Asthma, respiratory symptoms and lung function across age groups in an indigenous Mayan population in Guatemala, and relation to work in the traditional textile industry: a cross-sectional pilot study
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- Master theses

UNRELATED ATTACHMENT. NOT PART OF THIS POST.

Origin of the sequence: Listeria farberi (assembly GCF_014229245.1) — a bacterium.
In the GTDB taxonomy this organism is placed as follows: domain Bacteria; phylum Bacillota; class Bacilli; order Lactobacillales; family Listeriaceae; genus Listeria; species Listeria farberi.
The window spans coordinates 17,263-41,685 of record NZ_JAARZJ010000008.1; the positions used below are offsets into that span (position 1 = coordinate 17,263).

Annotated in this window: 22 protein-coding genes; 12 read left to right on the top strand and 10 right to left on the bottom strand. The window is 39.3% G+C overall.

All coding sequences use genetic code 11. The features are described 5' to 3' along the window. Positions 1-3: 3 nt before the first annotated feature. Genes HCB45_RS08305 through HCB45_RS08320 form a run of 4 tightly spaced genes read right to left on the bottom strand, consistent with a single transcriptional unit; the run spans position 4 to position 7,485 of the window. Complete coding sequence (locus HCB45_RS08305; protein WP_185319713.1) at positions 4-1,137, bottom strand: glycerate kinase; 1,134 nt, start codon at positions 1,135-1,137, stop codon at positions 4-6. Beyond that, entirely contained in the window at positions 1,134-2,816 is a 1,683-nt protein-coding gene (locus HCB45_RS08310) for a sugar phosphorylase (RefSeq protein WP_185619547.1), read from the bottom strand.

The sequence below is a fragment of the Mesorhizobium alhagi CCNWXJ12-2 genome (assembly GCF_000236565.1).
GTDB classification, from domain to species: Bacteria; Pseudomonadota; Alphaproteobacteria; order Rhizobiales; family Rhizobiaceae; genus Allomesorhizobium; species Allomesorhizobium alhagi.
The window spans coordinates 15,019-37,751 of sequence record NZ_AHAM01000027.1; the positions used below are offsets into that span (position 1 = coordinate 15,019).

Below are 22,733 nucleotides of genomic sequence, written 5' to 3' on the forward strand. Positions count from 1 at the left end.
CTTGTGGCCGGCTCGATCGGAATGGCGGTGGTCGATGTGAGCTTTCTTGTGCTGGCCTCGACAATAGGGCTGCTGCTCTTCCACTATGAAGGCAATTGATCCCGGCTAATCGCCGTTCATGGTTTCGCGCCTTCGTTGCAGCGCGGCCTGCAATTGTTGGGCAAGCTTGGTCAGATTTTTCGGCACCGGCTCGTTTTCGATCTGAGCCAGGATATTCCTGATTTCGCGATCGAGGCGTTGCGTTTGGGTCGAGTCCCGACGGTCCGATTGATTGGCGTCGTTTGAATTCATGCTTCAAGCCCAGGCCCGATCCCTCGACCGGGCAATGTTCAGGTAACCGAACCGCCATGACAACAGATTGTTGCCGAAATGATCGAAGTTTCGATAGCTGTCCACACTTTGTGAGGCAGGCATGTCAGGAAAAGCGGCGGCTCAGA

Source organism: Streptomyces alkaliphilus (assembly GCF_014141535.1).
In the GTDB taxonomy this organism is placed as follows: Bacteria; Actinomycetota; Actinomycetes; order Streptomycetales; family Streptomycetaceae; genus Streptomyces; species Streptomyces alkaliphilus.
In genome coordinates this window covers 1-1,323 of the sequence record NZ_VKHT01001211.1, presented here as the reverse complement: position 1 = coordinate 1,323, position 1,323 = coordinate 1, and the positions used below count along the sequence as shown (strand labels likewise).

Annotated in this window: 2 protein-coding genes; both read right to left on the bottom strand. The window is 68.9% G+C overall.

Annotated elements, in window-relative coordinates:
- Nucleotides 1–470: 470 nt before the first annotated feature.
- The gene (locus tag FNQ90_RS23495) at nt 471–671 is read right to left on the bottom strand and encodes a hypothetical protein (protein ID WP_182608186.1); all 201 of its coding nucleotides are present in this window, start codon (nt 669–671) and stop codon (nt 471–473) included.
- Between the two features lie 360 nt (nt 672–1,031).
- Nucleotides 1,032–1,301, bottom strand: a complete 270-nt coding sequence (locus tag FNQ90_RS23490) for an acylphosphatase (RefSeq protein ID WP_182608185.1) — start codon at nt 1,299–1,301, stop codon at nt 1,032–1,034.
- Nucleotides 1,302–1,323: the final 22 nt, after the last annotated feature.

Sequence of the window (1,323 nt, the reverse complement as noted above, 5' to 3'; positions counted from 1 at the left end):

Background: Occupational exposure to fabrics and dyes in the textile industry is associated with low lung function, higher prevalence of asthma and other respiratory symptoms. Mayan communities in Guatemala have worked in the traditional textile industry for generations, an occupation that may represent a risk factor for the development of diverse lung health problems. To our knowledge, studies in these communities that describe the respiratory health and assess the impact of their occupation in the textile industry are non-existent. Objective: We aimed to assess asthma, respiratory symptoms and the lung function in Mayan families living in the Sololá region in Guatemala, and the possible association with working in the traditional textile industry (“weaving”). Methods: A cross-sectional pilot study was developed where participants answered to a standardized interviewer-led questionnaire that investigated demographics, work and home-related exposures and their respiratory symptomatology. Anthropometric measurements, a spirometry and bio sampling were also completed. Descriptive analyses were performed to inform on the prevalence of symptoms/conditions, and simple regression models were used to analyze possible associations between working in the textile industry and respiratory symptoms/conditions (logistic regressions) and lung function values (linear regressions). Results: A total of 291 participants were included, with a mean age 34.2 years (range 14 to 77 years). 82% were female, and 40% of those asked about their job responded that they were weavers. Weavers, compared to non-weavers, appeared to have higher prevalence of wheezing (13% versus 6%) and of ever having breathing difficulty (9.2% versus 5%), as well as more symptoms like morning and chronic cough and phlegm. Only 1% of the study population responded “yes” to ever having had asthma, but 5% of weavers reported use of traditional medicine for asthma compared to <1% among non-weavers. Women weavers had significantly higher risk of wheezing (OR 2.91; 95%CI 0.99-7.92) and indicated higher risk of wheezing without cold (2.43; 0.25-23.9), wheezing with breathlessness (2.35; 0.46-11.9) and tightness in the chest (3.05; 0.60-15.4). Spirometric measurements were found to be of limited quality due to less explosive start to the maneuver. The FVC thus measured was indicated lower among weavers (-0.13L, 95%CI -0.72-0.46; linear regression model adjusting for age, sex and height). Reporting on specific occupation-related exposures was not feasible. Conclusions: Based on data from the present pilot study, we were able to study the lung health of the Mayan communities in terms of lung function and respiratory symptoms, and partially assess the associations with occupation as weaver. The weavers appeared to have poorer respiratory health, with indicated higher risk for selected respiratory symptoms and lower lung function (mostly non-significant differences). This study also has generated a valuable biobank, and experience in studying a difficult to reach indigenous population. Further studies are needed on potential respiratory health effects of specific activities and exposures, and how to reduce potential risks, in the traditional textile industry in these Guatemalan communities.